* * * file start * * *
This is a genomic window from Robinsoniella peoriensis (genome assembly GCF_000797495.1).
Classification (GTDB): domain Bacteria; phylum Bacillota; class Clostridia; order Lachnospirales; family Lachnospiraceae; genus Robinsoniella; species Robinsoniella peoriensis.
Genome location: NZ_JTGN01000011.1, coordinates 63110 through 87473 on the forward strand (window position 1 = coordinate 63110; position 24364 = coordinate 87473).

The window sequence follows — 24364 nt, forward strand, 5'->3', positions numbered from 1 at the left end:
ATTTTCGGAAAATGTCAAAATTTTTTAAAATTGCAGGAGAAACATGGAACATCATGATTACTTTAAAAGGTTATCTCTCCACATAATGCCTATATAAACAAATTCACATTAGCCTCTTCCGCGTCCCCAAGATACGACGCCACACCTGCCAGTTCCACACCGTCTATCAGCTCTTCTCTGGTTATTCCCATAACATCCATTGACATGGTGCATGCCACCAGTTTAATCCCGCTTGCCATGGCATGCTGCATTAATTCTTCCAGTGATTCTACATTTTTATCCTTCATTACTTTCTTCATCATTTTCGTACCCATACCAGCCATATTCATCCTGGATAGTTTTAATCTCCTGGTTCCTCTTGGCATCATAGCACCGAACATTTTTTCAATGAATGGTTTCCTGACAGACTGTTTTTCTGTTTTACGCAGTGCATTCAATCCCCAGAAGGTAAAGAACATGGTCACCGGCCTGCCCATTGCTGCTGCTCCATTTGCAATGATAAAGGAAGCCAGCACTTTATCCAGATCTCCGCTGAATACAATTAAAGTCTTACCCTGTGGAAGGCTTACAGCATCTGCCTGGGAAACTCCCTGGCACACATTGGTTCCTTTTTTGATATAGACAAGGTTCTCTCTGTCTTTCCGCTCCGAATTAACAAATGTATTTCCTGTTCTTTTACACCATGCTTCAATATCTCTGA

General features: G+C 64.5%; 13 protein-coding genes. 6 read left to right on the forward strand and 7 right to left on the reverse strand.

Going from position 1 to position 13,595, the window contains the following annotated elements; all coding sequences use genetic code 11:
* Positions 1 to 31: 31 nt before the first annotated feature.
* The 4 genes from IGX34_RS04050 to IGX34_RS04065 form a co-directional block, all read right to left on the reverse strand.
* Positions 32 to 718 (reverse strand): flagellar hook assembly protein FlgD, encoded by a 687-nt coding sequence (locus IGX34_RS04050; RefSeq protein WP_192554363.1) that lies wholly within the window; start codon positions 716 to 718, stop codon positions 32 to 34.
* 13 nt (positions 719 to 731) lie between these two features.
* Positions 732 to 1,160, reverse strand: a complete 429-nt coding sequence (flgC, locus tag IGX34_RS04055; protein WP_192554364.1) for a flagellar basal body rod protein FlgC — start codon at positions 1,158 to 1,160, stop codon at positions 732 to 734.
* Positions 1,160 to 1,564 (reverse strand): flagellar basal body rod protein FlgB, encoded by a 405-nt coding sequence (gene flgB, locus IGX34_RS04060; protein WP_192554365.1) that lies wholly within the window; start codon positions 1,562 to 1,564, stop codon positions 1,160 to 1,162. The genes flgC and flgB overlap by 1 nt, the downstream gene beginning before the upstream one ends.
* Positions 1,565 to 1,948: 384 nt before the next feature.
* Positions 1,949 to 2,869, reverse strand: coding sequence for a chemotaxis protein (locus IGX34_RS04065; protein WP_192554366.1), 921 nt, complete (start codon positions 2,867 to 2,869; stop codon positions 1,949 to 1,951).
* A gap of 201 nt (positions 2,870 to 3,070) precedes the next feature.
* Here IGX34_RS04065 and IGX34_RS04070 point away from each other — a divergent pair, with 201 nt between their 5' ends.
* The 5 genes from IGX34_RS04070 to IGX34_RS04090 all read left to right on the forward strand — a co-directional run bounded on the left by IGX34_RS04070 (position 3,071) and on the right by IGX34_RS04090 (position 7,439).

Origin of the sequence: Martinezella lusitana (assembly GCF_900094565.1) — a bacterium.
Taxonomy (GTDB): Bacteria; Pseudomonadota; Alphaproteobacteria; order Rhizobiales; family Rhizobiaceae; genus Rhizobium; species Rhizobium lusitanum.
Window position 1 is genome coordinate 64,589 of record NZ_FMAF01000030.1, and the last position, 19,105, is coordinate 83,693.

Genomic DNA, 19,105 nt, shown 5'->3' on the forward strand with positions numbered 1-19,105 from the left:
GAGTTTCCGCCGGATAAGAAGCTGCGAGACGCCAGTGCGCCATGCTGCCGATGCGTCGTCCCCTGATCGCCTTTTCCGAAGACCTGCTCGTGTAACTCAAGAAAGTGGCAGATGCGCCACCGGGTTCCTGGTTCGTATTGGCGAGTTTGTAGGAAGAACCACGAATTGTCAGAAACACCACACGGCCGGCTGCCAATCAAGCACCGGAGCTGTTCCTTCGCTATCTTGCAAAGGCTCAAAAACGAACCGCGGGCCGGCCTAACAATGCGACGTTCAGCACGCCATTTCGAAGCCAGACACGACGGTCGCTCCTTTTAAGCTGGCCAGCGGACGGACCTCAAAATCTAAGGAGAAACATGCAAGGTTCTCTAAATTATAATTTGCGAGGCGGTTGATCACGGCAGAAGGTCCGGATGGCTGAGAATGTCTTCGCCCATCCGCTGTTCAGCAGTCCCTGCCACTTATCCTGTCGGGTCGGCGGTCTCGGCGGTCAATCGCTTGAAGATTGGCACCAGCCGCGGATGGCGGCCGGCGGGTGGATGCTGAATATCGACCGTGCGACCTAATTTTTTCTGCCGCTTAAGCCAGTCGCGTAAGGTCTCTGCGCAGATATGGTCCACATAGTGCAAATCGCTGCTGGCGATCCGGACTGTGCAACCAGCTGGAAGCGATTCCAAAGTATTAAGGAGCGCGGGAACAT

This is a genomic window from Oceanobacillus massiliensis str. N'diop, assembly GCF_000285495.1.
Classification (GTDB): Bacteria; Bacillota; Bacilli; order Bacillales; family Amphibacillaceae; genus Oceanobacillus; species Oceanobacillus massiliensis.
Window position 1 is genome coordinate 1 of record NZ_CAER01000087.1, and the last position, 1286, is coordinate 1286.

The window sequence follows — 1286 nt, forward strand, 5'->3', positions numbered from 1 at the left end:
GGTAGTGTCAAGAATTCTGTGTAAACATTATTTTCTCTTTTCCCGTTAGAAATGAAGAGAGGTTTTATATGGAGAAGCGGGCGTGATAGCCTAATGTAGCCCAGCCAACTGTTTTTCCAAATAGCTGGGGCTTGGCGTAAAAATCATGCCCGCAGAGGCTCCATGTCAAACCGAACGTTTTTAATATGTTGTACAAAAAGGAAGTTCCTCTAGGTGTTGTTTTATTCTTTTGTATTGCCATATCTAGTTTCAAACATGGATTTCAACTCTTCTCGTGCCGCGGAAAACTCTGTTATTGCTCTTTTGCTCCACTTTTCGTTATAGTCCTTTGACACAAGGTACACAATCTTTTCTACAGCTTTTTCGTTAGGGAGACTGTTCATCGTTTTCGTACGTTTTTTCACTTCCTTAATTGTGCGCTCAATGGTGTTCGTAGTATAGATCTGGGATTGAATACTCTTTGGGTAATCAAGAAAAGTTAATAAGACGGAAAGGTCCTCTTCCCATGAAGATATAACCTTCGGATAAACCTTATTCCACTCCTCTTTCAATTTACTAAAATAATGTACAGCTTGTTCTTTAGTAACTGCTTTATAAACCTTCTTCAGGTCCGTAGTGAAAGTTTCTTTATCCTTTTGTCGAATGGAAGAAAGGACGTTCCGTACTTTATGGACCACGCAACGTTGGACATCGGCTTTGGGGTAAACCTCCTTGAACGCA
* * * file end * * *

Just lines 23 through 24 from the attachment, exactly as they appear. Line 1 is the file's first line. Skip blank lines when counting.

GAGTTTCCGCCGGATAAGAAGCTGCGAGACGCCAGTGCGCCATGCTGCCGATGCGTCGTCCCCTGATCGCCTTTTCCGAAGACCTGCTCGTGTAACTCAAGAAAGTGGCAGATGCGCCACCGGGTTCCTGGTTCGTATTGGCGAGTTTGTAGGAAGAACCACGAATTGTCAGAAACACCACACGGCCGGCTGCCAATCAAGCACCGGAGCTGTTCCTTCGCTATCTTGCAAAGGCTCAAAAACGAACCGCGGGCCGGCCTAACAATGCGACGTTCAGCACGCCATTTCGAAGCCAGACACGACGGTCGCTCCTTTTAAGCTGGCCAGCGGACGGACCTCAAAATCTAAGGAGAAACATGCAAGGTTCTCTAAATTATAATTTGCGAGGCGGTTGATCACGGCAGAAGGTCCGGATGGCTGAGAATGTCTTCGCCCATCCGCTGTTCAGCAGTCCCTGCCACTTATCCTGTCGGGTCGGCGGTCTCGGCGGTCAATCGCTTGAAGATTGGCACCAGCCGCGGATGGCGGCCGGCGGGTGGATGCTGAATATCGACCGTGCGACCTAATTTTTTCTGCCGCTTAAGCCAGTCGCGTAAGGTCTCTGCGCAGATATGGTCCACATAGTGCAAATCGCTGCTGGCGATCCGGACTGTGCAACCAGCTGGAAGCGATTCCAAAGTATTAAGGAGCGCGGGAACAT

This is a genomic window from Oceanobacillus massiliensis str. N'diop, assembly GCF_000285495.1.